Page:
- Ph.D. Program
- Ph.D. Program
The past year and a half has seen substantial advances for the Berkeley BRAIN Initiative. We recruited an amazing trio of junior faculty: Stephan Lammel, who has hit the ground running in MCB studying how midbrain dopamine circuits change in addiction and neuropsychiatric disorders; Michael Yartsev, who joined BioE and BNNI over the summer and is already in flight, expanding from spatial navigation to acoustic communication; and Steve Brohawn, who will arrive in MCB in January to work on the structure and physiology of mechanosensitive channels. Several additional offers are in the pipeline and we hope to have further good news before the end of 2015.
Strengthening our community have been the addition of five members to HWNI: Andrew Dillin in MCB, who co-heads the joint UCB-UCSF Glenn Center for Aging Research, Evan Miller in Chemistry and MCB, who is creating ever more amazing optical voltage reporters, Ke Xu in Chemistry, who is using super-resolution microscopy to study the cell biology of neurons, Kaoru Saijo in MCB, who studies the role of microglia in brain homoeostasis and sex dimorphism in neurological diseases, and Corey Goodman, who initially created HWNI, went off to found biotech companies and run research at Pfizer and who returns as an adjunct faculty member to provide guidance and a link to industry.
We honor the retirements of Mu-ming Poo, who contributed so much to the understanding of synaptic plasticity and who is devoting himself to China’s Brain Initiative, Art Shimamura, pioneer of the study of memory and the psychology of art, and Bob Zucker, whose work on synaptic mechanisms and short-term plasticity was foundational. We are happy that all three are staying on as emeritus professors. We’d like to congratulate Shaowen Bao on transitioning from an adjunct position at Berkeley to a tenure track professorship at University of Arizona.
Our community has done well in obtaining grants from the federal BRAIN Initiative (NIH, NSF and DARPA) and Cal-BRAIN, and we continued into year two of funding of high-risk/high-gain neurotechnology development projects in the BRAINseed awards of our Tri-Institutional Partnership with LBNL and UCSF. We initiated our first public-private partnership the Zeiss Berkeley Brain Microscopy Innovation Center (BrainMIC), which contains some of the best commercial microscopes for fast, deep imaging and optical manipulation, and which will launch its first winter course in novel brain microscopy January 10-15.
In the coming year we will be starting a fundraising campaign with the aim of creating new kinds of research capabilities, as well as increasing support for students and postdocs. We are very fortunate to have recruited to lead this effort our new development officer Leti Light, who begins in December.
Stepping into the position of Executive Director of HWNI last January was something I never envisioned when I came to Berkeley as an eager young graduate student many years ago. At that time, one of our premier neuroscientists and the co-founder of HWNI, Corey Goodman, had just arrived at UC Berkeley and was likely just beginning to nurture the possibility of an institute. Many of the faces of neuroscience at Berkeley have changed since then, and those remaining have aged, a bit, but I feel extraordinarily lucky to have joined this remarkable, campus-wide, multidisciplinary, and collaborative research community.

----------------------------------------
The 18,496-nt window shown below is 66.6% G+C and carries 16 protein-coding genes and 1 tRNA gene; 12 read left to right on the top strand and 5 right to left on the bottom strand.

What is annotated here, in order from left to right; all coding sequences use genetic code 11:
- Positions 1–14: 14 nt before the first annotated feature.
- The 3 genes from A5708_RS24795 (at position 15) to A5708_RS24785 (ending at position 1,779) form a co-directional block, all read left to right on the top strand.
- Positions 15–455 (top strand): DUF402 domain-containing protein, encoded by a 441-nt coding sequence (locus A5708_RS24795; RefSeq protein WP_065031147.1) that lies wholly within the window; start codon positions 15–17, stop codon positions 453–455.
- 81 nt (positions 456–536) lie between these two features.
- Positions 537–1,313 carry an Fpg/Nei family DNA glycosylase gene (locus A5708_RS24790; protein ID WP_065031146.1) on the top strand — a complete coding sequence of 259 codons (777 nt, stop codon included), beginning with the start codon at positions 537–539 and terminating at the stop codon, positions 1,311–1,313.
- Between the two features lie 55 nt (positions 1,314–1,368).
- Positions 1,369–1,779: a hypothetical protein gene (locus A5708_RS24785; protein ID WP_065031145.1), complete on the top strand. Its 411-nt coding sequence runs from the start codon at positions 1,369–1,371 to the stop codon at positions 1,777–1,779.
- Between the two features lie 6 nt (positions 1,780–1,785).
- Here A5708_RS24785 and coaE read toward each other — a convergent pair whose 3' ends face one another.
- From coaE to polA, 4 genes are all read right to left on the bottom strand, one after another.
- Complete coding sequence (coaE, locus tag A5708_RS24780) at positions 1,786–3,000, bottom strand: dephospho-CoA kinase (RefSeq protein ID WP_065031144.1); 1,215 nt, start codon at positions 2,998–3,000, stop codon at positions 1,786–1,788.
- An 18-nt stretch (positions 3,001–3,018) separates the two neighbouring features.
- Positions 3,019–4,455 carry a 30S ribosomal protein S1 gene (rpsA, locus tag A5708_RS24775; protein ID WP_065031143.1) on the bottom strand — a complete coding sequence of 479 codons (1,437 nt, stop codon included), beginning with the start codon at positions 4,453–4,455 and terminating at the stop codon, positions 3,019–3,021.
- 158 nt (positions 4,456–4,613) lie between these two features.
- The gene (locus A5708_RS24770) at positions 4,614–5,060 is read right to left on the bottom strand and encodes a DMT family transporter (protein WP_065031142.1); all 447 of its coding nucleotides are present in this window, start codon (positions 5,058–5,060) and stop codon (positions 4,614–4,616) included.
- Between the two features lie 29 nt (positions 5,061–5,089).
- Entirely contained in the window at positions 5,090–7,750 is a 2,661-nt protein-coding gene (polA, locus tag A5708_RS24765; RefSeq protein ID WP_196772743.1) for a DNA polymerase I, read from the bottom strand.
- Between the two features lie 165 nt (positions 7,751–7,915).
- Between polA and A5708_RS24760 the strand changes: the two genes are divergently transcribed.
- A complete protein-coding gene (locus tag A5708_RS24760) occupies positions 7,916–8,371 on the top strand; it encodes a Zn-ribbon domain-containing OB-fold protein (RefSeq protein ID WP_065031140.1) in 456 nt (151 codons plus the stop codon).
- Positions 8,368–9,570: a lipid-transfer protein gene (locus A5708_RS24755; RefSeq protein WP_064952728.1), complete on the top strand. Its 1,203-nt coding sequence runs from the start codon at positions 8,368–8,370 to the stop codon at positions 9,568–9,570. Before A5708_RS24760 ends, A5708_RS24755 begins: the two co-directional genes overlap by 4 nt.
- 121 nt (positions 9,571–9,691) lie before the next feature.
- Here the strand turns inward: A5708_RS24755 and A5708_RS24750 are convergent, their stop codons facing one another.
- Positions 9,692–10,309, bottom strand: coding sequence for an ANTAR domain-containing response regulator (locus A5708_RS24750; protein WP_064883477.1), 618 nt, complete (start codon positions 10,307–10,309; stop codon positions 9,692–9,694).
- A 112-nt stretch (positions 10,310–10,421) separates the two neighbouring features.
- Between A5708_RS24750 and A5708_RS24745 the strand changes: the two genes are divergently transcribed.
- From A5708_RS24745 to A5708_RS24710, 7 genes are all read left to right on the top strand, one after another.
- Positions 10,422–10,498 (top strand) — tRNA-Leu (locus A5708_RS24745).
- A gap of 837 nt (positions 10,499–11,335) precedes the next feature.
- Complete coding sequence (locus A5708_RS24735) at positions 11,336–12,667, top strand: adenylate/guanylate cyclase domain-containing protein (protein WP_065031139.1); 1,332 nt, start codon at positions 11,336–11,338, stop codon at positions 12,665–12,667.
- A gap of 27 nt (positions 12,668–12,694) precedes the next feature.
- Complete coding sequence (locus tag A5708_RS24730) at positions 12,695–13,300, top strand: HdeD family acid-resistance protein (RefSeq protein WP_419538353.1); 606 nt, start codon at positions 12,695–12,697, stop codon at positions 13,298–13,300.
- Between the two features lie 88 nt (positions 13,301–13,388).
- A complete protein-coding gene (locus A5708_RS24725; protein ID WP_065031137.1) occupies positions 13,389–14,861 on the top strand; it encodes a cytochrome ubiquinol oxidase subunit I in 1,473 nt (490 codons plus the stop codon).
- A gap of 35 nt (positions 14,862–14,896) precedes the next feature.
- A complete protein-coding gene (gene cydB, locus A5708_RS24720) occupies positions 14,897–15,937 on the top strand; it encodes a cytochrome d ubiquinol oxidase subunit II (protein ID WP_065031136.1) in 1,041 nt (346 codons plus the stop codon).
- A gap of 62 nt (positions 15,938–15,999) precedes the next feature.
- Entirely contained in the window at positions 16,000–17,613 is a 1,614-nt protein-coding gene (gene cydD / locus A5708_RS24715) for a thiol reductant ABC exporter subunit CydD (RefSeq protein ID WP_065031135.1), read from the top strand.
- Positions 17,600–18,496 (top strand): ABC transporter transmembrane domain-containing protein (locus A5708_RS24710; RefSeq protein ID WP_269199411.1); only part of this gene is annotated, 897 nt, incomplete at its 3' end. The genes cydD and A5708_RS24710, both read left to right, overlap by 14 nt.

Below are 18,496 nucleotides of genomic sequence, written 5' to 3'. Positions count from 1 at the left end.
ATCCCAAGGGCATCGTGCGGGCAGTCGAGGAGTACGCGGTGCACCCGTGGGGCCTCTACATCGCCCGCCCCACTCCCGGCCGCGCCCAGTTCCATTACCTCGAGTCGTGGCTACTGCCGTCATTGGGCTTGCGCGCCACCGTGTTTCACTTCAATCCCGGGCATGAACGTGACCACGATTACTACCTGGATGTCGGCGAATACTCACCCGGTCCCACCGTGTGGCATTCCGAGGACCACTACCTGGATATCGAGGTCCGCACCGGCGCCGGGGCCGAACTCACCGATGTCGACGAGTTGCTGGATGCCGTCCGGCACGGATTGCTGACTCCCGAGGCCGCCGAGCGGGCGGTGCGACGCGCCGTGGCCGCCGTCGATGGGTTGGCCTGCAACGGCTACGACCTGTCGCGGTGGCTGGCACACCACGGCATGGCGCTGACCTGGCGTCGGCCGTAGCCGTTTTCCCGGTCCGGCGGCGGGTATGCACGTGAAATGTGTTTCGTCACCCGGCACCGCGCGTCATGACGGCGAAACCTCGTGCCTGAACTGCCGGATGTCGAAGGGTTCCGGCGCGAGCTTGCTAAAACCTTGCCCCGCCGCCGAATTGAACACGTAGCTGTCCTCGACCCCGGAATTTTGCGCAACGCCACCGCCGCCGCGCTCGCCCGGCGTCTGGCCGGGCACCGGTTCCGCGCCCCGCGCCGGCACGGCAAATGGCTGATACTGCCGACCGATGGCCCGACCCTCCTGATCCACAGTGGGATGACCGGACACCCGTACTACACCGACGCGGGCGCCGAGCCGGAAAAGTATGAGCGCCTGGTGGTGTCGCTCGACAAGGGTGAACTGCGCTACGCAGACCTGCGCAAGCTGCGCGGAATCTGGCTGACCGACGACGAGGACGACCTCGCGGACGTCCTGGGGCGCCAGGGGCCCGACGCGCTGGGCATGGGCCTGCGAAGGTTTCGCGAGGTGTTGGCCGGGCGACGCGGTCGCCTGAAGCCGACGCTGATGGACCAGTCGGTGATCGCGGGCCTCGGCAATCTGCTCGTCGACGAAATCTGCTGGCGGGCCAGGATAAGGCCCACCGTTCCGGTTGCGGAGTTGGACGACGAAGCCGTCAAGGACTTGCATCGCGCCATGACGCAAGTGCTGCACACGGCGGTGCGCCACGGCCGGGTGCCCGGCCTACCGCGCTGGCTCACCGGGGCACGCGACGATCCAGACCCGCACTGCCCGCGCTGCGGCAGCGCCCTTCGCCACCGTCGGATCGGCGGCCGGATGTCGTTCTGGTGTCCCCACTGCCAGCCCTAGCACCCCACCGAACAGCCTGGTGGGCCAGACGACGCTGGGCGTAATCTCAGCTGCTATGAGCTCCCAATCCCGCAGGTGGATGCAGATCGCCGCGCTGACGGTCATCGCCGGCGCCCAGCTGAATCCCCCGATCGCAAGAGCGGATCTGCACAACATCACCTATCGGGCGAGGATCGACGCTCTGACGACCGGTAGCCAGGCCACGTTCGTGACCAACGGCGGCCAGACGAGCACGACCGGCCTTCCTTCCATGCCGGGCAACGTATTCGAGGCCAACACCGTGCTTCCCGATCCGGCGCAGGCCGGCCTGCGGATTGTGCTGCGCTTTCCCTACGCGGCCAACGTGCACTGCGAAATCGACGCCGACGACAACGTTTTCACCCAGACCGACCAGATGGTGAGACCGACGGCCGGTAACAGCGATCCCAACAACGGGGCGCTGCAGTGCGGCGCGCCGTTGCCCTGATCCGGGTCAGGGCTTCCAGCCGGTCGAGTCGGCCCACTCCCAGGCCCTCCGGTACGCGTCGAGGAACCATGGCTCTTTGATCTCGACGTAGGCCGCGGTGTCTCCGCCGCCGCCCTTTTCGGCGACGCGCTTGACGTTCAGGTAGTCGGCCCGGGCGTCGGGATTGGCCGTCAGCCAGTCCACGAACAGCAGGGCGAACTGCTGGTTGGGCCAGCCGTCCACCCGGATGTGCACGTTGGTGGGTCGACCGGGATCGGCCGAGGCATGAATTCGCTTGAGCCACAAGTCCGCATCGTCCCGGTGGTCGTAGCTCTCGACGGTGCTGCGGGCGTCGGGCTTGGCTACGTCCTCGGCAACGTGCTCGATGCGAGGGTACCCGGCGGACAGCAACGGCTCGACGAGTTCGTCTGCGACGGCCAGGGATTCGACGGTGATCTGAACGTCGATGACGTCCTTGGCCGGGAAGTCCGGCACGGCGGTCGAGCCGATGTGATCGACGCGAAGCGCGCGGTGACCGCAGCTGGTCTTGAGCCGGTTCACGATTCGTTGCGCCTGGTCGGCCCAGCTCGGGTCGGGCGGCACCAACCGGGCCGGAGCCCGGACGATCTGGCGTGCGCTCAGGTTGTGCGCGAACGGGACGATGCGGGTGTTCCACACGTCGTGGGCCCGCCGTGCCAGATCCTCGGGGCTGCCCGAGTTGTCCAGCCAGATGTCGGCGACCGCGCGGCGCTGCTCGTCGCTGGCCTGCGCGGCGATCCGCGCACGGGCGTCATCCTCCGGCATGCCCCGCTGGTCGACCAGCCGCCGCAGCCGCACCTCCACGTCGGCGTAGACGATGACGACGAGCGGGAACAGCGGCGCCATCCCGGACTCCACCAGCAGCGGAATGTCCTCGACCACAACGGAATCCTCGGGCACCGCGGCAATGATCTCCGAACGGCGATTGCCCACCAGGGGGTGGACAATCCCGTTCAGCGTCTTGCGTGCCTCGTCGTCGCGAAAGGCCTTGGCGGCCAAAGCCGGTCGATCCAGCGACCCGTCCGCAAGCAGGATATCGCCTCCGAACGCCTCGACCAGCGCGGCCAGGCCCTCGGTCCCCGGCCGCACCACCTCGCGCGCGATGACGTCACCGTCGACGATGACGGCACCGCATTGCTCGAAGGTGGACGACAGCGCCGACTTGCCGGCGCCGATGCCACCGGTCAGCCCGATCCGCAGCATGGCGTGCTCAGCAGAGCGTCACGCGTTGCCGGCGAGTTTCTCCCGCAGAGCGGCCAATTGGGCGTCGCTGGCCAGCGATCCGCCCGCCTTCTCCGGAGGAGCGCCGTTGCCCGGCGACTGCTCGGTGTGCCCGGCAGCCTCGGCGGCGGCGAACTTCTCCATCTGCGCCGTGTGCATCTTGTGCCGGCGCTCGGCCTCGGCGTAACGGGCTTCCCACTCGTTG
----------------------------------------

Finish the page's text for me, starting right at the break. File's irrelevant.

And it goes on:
We are happy to let you know that we have succeeded in hiring our top candidate for the Neuroscience/Berkeley BRAIN Initiative Development position: Leti Light. Leti was the hands-down favorite of both UREL as well as HWNI faculty and staff, and head and shoulders above the rest of the applicants. She has a strong fundraising resume and an excellent working understanding of neuroscience. She understands how to approach diverse target groups with the different strengths of Berkeley research and to connect potential donors to our most promising and urgent plans for growth. I want to thank all of you who participated in this process and look forward to introducing her to the neuroscience community after her December 1st start date.
Georgeann Sack is joining me in launching several new HWNI communications initiatives. She is happy to continue supporting the Berkeley neuroscience community in this capacity for which she is ideally suited. One of our major goals is to better deliver relevant news about our latest achievements. To this end, we are improving the HWNI website and preparing to better utilize social media, as well as increasing efforts to stay in touch with our alumni, former postdocs, and industry partners. With these networks in place, we will begin to drive the news, rather than recirculating content. A particular goal is to get the word out about the excellent basic research happening at HWNI that is less likely to be covered by a traditional press release. Your involvement is critical to these efforts. Please continue to email us information about upcoming publications, awards, special events and other news related to neuroscience at UC Berkeley.
We welcome your thoughts and ideas.
Barbara Peterson, PhD
HWNI Executive Director
Georgeann Sack, PhD
HWNI Communications Specialist